Horses start out with temporary baby teeth and, by the age of five, usually have a full set of permanent teeth. The front teeth cut hay and grass, while the cheek teeth grind the forage in a sideways motion, breaking the food into a pulp that is easy to swallow.
Unlike some animals that can digest their food with little breakdown by chewing, horses must chew their food sufficiently for it to digest properly. If the horse's teeth don't have a flat surface that can grind the food, the digestive process is hindered.
A mature horse has up to 44 permanent teeth, which keep growing until they are up to 30 years old. Horses that forage for much of their food and eat plenty of grass often need less work on their teeth than horses that eat regular hay because not only do the fibers of heavier grasses require more grinding with the teeth, but they also contain silica, which is abrasive, and helps keep the teeth worn down.
Since the horse's teeth continue to grow for most of its adult life, and because the upper and lower jaws may be of unequal widths, a malocclusion, with abnormal or incorrect contact between the teeth of the upper and lower jaws, may make normal chewing and grinding difficult or impossible.
Typically, horses chew on their metal bits and on nonfood items, such as wood, stone, trees, and plastic. This activity often damages the teeth or causes them to grow unevenly, resulting in sharp points, edges, and spurs that can injure the horse's mouth and make chewing painful.
Points and sharp edges develop on the upper cheek teeth toward the outside of the mouth and on the bottom cheek teeth toward the inside of the mouth. These points then cut into the cheeks and tongue of the horse. Once points, spurs, and sharp edges begin to create discomfort, the horse will attempt to relieve the pain by chewing unnaturally in an attempt to grind the food.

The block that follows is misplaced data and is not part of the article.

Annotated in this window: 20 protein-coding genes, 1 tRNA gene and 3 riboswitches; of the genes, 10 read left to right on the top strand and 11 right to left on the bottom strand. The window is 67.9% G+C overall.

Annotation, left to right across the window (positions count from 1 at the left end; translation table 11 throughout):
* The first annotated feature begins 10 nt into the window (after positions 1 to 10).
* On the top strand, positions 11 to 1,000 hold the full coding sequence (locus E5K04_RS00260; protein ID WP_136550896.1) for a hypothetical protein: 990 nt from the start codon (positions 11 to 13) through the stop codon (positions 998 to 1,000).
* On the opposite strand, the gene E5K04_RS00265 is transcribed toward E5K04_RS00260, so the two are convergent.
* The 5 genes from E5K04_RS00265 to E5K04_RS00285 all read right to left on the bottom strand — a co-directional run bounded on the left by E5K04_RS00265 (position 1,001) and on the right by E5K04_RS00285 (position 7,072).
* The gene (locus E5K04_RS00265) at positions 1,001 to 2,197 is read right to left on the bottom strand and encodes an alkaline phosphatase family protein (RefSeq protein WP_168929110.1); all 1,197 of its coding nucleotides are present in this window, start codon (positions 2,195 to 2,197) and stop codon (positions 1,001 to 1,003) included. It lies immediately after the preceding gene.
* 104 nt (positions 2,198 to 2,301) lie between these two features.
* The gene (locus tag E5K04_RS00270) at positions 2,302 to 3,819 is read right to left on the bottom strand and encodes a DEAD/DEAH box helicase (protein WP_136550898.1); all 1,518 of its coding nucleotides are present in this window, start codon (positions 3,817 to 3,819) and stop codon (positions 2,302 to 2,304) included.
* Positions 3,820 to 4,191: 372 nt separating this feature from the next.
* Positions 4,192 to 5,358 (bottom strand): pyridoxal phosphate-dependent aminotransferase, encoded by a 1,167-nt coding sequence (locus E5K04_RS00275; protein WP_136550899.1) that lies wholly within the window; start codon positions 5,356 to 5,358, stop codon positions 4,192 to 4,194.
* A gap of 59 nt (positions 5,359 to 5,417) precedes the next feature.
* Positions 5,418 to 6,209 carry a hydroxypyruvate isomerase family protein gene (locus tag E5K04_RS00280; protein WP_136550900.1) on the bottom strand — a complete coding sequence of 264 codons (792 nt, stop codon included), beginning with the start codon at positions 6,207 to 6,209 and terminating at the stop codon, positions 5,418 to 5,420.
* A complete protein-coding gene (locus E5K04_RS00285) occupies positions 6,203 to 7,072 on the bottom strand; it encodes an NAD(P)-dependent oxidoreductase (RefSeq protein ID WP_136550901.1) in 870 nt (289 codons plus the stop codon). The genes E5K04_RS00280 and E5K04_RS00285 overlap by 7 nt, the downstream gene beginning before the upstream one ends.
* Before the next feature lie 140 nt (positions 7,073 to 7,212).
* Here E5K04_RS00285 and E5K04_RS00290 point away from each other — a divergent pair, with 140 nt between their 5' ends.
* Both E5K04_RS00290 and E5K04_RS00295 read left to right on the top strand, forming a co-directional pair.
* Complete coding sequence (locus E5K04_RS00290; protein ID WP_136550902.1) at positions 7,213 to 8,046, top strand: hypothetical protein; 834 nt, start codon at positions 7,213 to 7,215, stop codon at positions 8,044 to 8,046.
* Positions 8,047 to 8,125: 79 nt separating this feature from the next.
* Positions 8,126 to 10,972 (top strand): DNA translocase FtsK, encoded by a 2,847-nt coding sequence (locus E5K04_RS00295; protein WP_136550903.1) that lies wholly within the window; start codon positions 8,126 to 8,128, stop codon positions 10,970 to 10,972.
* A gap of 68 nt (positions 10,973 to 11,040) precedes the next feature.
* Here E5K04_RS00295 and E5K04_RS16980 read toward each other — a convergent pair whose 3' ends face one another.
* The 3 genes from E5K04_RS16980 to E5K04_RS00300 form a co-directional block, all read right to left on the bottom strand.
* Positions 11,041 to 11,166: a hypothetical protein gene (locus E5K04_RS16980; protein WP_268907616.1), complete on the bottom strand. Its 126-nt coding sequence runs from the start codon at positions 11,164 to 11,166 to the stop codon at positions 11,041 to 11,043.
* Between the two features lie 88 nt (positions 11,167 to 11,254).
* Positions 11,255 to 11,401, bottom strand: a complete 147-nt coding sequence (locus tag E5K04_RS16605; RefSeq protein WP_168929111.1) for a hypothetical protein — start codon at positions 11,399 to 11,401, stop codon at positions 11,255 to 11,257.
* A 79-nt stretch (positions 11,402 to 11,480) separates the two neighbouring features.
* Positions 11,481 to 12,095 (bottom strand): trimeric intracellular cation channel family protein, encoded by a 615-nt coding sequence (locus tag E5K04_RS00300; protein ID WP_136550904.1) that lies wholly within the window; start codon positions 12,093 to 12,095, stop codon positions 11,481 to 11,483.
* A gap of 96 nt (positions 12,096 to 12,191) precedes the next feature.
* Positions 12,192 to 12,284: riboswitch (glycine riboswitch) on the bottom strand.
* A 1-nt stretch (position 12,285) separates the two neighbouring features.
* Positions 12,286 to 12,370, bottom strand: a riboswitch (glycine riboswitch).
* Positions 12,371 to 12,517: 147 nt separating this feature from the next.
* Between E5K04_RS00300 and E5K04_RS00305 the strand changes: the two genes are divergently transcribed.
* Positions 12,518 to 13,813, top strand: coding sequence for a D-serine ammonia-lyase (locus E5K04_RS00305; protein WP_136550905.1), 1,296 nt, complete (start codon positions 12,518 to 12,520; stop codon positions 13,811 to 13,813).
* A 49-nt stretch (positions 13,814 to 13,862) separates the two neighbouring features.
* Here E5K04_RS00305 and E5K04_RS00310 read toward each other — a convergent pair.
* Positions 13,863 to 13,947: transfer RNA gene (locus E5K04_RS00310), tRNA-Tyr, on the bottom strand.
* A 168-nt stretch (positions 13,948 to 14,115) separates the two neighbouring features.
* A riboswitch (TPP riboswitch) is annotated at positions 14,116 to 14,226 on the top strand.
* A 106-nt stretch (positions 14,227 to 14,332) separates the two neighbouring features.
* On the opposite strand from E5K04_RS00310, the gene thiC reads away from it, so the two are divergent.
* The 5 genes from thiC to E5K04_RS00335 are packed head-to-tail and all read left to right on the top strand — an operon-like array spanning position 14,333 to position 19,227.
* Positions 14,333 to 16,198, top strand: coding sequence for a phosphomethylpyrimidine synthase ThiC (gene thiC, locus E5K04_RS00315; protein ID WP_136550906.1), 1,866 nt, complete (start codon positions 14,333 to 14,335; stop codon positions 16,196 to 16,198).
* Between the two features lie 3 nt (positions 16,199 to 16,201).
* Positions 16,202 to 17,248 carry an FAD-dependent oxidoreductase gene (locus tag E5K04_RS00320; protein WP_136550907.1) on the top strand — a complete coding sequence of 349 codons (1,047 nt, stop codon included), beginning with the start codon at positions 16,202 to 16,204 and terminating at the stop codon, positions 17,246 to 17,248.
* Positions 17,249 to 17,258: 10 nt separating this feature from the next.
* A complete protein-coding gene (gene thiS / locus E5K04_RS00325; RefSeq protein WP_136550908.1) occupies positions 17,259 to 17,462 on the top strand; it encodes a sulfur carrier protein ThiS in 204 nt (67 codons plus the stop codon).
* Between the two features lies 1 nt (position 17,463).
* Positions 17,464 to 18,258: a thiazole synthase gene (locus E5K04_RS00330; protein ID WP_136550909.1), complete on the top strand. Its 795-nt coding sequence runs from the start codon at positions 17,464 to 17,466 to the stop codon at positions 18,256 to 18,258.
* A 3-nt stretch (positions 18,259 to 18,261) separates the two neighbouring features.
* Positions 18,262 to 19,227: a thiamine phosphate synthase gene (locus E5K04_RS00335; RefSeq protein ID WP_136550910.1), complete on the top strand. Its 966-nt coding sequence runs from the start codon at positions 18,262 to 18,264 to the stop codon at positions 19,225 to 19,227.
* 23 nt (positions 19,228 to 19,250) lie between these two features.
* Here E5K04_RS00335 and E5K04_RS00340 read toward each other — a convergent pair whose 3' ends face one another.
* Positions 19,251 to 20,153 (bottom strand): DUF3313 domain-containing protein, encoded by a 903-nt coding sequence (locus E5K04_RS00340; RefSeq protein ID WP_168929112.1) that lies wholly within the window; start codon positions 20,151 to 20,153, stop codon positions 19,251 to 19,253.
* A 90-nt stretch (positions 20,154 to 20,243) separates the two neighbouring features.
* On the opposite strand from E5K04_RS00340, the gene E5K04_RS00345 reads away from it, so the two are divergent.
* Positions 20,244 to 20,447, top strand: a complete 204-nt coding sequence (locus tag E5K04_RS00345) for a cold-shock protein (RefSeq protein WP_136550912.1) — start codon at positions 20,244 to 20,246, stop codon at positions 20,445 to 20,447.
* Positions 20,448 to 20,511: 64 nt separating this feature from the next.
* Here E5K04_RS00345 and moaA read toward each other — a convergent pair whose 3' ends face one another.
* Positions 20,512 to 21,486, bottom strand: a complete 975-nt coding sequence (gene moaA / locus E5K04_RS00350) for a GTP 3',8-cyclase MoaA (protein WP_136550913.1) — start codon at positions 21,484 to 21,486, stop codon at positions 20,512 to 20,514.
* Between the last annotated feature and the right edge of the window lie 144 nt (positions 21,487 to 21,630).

As the horse attempts to compensate for the painful, uneven teeth, the problem becomes worse, and teeth can be worked loose and jaw problems may develop.
Floating the horse's teeth on a regular basis helps prevent the problems related to uneven or problem teeth and the effect they have on the horse's health and vitality.
Signs that your horse has dental problems:
- Difficulty in chewing, with food dropping from the mouth
- Excessive salivation
- Undigested grain and food particles in manure
- Loss of weight
- Not wanting to have face or muzzle handled
- Resisting having the bridle put on
- Head tossing and difficult handling when riding
- Facial swelling
- Mouth odor
- Unpleasant nasal discharge
How is horse dental floating done?
- Typically, the veterinarian or horse dentist may sedate your horse, not to relieve any actual pain since your horse doesn't have any nerves at the surface of the tooth where floating is performed, but to relieve the horse's anxiety and make the process easier.
- A special halter will be used with a rope attached to a beam to hold the horse's head up during the procedure.
- A mouth speculum will be inserted to keep the horse's mouth open.
- A special rasp is then used to rasp off excess tooth material to create a level surface so the molars can come together with proper movement of the jaw. The teeth will not be completely flat or smooth because some irregularity is needed for the horse to grind food.
- Once the floating is complete, the veterinarian or dentist will check to make sure the horse's canine teeth are not so long that they press into the opposing gums. If needed, they will be ground down or cut with a dental tool.& Some horses have wolf teeth, small premolars on the upper jaw. If present, they will usually be removed.
Note that the speculum, the rasps, and any other tools are thoroughly disinfected with a bleach solution before and after floating the horse's teeth.
Horses that have had significant dental misalignment may have a very sore jaw after floating. The horse may have difficulty chewing and grinding food, so appropriate doses of phenobutezol should be administered and the diet should be supplemented with ground feed until the mouth stabilizes and pain subsides.
Preventing horse dental problems
If your horse's teeth are regularly floated and cared for, most dental problems will be avoided. Depending on your horse's diet, hardness of teeth, and jaw alignment, floating may be necessary on an annual basis, depending on what your veterinarian/dentist prescribes.
Talk to your equine dentist for instructions on how you can examine your horses teeth. Only a qualified dentist has the tools to examine the back molars that are difficult to check without specialized equipment.
Make sure you check your horse's teeth on a regular basis. By noticing any changes in dental surfaces or eating habits, you can be proactive in making sure your horse gets needed dental care. By taking the time and making the effort, you will avoid complications that could affect your horse's health and vitality, as well as the enjoyment you get from your horse.
One Word of Caution: Do not attempt to reach into your horse's mouth and feel the teeth unless you have been taught safe methods for doing so. The horse may bite, or you may shred your fingers on a sharp edge or point of a tooth.